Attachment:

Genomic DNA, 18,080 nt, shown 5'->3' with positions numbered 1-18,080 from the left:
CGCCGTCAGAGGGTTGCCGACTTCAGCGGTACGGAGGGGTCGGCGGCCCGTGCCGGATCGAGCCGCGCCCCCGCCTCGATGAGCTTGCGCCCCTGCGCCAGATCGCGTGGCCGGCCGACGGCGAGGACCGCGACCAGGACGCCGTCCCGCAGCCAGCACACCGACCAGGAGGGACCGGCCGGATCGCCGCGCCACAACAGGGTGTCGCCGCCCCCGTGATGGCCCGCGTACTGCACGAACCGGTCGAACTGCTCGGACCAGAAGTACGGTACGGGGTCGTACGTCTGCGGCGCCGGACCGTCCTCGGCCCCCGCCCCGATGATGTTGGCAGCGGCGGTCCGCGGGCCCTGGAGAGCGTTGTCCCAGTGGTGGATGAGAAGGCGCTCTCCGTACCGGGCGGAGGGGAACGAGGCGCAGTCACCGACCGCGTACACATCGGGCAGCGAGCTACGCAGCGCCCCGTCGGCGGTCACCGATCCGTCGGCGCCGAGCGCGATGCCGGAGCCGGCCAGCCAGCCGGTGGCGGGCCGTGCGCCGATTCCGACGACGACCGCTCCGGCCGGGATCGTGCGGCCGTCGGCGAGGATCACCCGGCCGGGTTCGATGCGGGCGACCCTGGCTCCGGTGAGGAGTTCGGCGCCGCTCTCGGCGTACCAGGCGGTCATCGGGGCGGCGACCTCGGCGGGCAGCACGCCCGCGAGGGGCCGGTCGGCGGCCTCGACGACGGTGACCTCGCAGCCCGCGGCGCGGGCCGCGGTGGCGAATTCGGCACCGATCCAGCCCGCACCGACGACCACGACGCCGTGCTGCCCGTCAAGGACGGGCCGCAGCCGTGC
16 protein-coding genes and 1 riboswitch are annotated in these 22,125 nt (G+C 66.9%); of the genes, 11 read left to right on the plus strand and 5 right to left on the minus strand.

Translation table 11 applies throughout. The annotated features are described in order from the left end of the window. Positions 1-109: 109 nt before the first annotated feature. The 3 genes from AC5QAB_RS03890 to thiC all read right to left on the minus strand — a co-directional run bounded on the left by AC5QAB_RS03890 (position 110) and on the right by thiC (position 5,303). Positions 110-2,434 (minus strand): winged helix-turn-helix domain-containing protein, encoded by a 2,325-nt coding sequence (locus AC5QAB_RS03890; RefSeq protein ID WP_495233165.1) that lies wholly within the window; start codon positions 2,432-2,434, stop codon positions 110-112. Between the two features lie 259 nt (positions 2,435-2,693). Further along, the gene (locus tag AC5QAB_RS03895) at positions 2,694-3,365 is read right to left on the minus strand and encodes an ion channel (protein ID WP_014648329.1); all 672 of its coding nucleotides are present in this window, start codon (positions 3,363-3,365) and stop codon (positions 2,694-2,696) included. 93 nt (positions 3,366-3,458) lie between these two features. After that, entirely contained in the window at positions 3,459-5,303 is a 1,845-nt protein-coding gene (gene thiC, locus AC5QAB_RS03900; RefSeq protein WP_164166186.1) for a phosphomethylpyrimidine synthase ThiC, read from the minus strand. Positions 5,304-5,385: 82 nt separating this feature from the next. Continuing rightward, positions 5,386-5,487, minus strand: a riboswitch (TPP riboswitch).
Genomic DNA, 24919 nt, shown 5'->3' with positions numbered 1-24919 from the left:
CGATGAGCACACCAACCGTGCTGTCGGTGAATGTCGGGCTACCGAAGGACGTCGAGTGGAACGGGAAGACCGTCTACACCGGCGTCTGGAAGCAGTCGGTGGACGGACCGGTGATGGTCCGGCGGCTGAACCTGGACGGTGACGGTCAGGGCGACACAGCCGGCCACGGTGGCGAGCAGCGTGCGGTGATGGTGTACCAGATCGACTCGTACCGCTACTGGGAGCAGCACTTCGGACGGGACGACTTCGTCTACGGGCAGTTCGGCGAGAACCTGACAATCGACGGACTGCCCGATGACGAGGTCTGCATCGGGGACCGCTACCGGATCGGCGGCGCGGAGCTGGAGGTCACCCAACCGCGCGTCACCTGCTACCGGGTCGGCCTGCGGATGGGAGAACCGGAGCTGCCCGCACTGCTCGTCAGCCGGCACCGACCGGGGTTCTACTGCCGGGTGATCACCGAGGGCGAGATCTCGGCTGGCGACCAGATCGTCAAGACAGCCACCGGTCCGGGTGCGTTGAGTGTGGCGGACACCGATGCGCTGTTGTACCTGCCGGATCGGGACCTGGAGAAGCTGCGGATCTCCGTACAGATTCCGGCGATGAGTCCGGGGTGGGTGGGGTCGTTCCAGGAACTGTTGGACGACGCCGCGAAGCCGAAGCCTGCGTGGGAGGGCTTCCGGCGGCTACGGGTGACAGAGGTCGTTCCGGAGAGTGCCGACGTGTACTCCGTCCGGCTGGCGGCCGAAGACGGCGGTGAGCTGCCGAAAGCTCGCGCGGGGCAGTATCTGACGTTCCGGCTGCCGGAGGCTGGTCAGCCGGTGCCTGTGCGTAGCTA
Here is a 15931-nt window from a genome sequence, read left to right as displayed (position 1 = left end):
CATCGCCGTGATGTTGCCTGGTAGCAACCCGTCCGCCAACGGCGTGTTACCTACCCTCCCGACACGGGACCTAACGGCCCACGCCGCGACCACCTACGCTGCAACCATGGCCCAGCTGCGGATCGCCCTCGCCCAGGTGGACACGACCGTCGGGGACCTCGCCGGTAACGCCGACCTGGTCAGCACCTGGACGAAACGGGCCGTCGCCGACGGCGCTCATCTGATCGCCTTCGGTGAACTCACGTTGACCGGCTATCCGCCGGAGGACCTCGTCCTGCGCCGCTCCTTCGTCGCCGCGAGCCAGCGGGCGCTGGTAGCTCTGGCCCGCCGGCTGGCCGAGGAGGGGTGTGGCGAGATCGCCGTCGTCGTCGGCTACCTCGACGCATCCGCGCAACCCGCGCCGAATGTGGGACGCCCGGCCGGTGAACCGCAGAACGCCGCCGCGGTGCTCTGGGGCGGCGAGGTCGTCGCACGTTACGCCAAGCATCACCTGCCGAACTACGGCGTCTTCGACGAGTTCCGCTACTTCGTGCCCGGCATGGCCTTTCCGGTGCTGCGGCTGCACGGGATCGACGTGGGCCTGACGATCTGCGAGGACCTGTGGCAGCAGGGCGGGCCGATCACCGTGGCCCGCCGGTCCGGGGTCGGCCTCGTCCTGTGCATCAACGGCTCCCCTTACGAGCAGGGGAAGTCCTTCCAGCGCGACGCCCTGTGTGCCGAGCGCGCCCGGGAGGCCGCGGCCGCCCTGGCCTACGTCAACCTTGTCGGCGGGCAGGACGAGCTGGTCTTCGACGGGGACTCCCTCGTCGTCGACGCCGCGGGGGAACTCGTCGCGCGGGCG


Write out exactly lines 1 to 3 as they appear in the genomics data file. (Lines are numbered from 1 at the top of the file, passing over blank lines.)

Genomic DNA, 18,080 nt, shown 5'->3' with positions numbered 1-18,080 from the left:
CGCCGTCAGAGGGTTGCCGACTTCAGCGGTACGGAGGGGTCGGCGGCCCGTGCCGGATCGAGCCGCGCCCCCGCCTCGATGAGCTTGCGCCCCTGCGCCAGATCGCGTGGCCGGCCGACGGCGAGGACCGCGACCAGGACGCCGTCCCGCAGCCAGCACACCGACCAGGAGGGACCGGCCGGATCGCCGCGCCACAACAGGGTGTCGCCGCCCCCGTGATGGCCCGCGTACTGCACGAACCGGTCGAACTGCTCGGACCAGAAGTACGGTACGGGGTCGTACGTCTGCGGCGCCGGACCGTCCTCGGCCCCCGCCCCGATGATGTTGGCAGCGGCGGTCCGCGGGCCCTGGAGAGCGTTGTCCCAGTGGTGGATGAGAAGGCGCTCTCCGTACCGGGCGGAGGGGAACGAGGCGCAGTCACCGACCGCGTACACATCGGGCAGCGAGCTACGCAGCGCCCCGTCGGCGGTCACCGATCCGTCGGCGCCGAGCGCGATGCCGGAGCCGGCCAGCCAGCCGGTGGCGGGCCGTGCGCCGATTCCGACGACGACCGCTCCGGCCGGGATCGTGCGGCCGTCGGCGAGGATCACCCGGCCGGGTTCGATGCGGGCGACCCTGGCTCCGGTGAGGAGTTCGGCGCCGCTCTCGGCGTACCAGGCGGTCATCGGGGCGGCGACCTCGGCGGGCAGCACGCCCGCGAGGGGCCGGTCGGCGGCCTCGACGACGGTGACCTCGCAGCCCGCGGCGCGGGCCGCGGTGGCGAATTCGGCACCGATCCAGCCCGCACCGACGACCACGACGCCGTGCTGCCCGTCAAGGACGGGCCGCAGCCGTGC
16 protein-coding genes and 1 riboswitch are annotated in these 22,125 nt (G+C 66.9%); of the genes, 11 read left to right on the plus strand and 5 right to left on the minus strand.